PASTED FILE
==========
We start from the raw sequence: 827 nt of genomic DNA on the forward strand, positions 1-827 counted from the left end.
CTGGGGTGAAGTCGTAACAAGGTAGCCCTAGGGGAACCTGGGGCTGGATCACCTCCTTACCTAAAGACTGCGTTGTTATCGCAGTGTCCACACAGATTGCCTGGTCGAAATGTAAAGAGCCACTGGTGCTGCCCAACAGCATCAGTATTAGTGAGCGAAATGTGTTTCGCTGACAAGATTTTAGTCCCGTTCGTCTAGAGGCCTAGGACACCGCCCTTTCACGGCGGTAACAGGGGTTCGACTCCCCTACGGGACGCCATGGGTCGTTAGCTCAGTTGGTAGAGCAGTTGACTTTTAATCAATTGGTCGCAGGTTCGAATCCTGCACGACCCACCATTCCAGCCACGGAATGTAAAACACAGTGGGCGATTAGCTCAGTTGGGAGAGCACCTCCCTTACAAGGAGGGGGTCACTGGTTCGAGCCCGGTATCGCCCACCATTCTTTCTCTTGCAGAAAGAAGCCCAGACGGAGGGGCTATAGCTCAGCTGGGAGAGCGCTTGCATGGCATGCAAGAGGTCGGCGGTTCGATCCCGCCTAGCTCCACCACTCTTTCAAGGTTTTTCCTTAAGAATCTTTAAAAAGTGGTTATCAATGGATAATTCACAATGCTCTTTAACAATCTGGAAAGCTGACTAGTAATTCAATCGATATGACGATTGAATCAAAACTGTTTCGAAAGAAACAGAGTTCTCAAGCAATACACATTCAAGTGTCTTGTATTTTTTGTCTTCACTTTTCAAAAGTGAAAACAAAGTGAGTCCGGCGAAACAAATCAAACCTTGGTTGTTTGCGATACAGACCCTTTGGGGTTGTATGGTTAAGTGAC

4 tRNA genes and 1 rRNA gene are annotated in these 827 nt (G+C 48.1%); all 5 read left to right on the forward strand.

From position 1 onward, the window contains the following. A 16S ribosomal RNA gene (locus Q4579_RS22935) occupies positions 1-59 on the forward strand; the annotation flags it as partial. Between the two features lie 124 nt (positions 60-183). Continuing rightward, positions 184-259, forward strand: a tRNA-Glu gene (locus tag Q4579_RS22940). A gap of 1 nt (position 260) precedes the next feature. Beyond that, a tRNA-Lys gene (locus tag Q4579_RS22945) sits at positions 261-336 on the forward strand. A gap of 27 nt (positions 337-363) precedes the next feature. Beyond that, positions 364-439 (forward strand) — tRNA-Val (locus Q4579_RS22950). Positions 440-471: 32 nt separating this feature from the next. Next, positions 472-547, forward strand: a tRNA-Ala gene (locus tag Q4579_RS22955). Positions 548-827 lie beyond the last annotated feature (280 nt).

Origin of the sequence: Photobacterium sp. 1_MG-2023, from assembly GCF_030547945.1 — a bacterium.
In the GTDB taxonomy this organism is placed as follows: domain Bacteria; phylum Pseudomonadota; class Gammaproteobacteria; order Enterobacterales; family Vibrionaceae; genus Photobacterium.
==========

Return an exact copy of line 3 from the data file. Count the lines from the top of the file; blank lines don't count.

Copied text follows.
4 tRNA genes and 1 rRNA gene are annotated in these 827 nt (G+C 48.1%); all 5 read left to right on the forward strand.